Scientists implant "memories" into bird brains to teach them songs they've never heard
Babies learn to speak by mimicking their parents – just ask anyone who’s caught their child casually repeating an obscenity they didn’t realize they'd heard. While studying just what’s going on in the brain during this kind of vocal learning, researchers from the University of Texas Southwestern have managed to implant “memories” into the brains of zebra finches, teaching them to sing a song they’ve never actually heard.
Finch fathers sing to their chicks while they’re young, and eventually the baby birds will start to mimic them. Over time, they’ll master the song and pass it down to their own offspring. In a way, zebra finches show a simplified version of human vocal development.
But in the new study, the researchers bypassed this process and directly manipulated the brains of young finches, teaching them parts of a song without any kind of tutoring from their parents.
They managed this using optogenetics, a technique where flashes of light are used to stimulate certain neurons in the brain. In this case, the scientists manipulated the connection between the part of the brain that processes what the animal hears, and the part that controls the vocal “motor.” In effect, they were creating auditory memories that would normally be coming from outside, and the bird would naturally try to mimic the signals.
The researchers used a kind of Morse code to teach the finches how long syllables of the song should be. Longer pulses of light told them to sing longer syllables, and vice versa. And sure enough, the birds eventually learned to sing along, even though they’d never been taught by an adult finch.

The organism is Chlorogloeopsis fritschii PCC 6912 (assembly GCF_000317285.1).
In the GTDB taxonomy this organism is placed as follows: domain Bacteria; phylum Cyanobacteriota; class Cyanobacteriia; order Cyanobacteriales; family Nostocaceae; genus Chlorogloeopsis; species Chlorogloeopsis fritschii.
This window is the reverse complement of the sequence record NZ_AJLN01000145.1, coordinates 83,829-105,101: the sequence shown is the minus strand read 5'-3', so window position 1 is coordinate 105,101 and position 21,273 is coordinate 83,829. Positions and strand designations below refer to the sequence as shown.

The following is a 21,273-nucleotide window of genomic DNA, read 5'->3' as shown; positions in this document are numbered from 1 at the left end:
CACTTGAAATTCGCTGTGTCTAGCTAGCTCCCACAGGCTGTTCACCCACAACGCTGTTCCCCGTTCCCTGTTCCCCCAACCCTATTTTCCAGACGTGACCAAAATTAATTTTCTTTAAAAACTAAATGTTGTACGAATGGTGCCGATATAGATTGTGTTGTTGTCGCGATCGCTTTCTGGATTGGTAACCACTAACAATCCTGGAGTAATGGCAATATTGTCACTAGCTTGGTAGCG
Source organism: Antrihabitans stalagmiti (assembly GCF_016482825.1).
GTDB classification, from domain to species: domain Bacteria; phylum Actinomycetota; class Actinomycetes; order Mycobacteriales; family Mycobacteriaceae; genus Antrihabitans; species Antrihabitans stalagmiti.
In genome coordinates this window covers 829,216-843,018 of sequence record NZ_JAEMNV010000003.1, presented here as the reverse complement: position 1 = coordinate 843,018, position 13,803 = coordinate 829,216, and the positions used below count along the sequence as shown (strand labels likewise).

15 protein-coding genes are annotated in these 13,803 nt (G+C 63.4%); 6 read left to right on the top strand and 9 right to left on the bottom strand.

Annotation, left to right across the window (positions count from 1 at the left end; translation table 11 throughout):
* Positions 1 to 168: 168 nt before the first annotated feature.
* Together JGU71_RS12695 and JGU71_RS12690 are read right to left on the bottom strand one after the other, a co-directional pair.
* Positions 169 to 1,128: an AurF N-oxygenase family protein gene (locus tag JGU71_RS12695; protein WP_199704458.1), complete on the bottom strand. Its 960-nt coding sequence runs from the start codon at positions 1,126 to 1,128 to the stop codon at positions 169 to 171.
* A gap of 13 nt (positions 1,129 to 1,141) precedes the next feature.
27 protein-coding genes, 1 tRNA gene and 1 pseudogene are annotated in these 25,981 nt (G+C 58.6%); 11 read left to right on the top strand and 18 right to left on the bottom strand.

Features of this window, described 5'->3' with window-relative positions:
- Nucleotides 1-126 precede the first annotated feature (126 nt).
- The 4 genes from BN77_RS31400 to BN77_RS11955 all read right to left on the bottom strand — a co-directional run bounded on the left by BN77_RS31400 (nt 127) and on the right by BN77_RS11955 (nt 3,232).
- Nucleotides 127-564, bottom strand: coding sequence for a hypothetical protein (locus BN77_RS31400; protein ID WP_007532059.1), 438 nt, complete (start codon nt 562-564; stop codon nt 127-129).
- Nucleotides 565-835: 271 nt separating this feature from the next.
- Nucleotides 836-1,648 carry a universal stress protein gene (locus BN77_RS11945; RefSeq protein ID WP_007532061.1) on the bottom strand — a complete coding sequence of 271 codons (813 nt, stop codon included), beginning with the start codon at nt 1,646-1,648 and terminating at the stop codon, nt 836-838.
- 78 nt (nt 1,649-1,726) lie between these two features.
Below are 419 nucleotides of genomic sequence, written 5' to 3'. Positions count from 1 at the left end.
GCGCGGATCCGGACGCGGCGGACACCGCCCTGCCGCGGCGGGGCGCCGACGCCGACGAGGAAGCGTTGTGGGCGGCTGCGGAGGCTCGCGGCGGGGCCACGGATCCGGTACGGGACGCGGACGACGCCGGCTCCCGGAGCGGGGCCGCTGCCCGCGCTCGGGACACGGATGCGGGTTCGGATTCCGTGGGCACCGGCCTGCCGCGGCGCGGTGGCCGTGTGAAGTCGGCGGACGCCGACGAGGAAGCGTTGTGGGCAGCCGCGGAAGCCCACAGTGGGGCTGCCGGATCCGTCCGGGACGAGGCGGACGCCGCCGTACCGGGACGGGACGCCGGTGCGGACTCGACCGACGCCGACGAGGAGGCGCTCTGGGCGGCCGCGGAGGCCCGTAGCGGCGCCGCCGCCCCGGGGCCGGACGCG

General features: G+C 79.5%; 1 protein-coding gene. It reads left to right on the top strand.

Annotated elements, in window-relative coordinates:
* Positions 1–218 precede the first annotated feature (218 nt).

That said, the song itself is much simpler than any that the birds would naturally sing. Length of syllables is just one part of a complex musical composition, and the researchers say they still don’t know which parts of the brain control other aspects like pitch and the orders of each sound.
“We’re not teaching the bird everything it needs to know – just the duration of syllables in its song,” says Todd Roberts, lead researcher on the study. “The two brain regions we tested in this study represent just one piece of the puzzle. If we figure out those other pathways, we could hypothetically teach a bird to sing its song without any interaction from its father. But we’re a long way from being able to do that.”
This isn’t the first time that scientists have been able to effectively implant memories into the brains of animals. Last year a team showed that learned behaviors could be extracted from one marine snail and injected into another, so that the receiving snail reacted to a stimulus the same way the donor snail would – even though the recipient had never before encountered that itself.
The team on the new study says that the work could open up ways to study and potentially treat certain speech disorders in humans, but there’s still a lot to do because the human pathways are so much more complex.
The research was published in the journal Science.
Source: UT Southwestern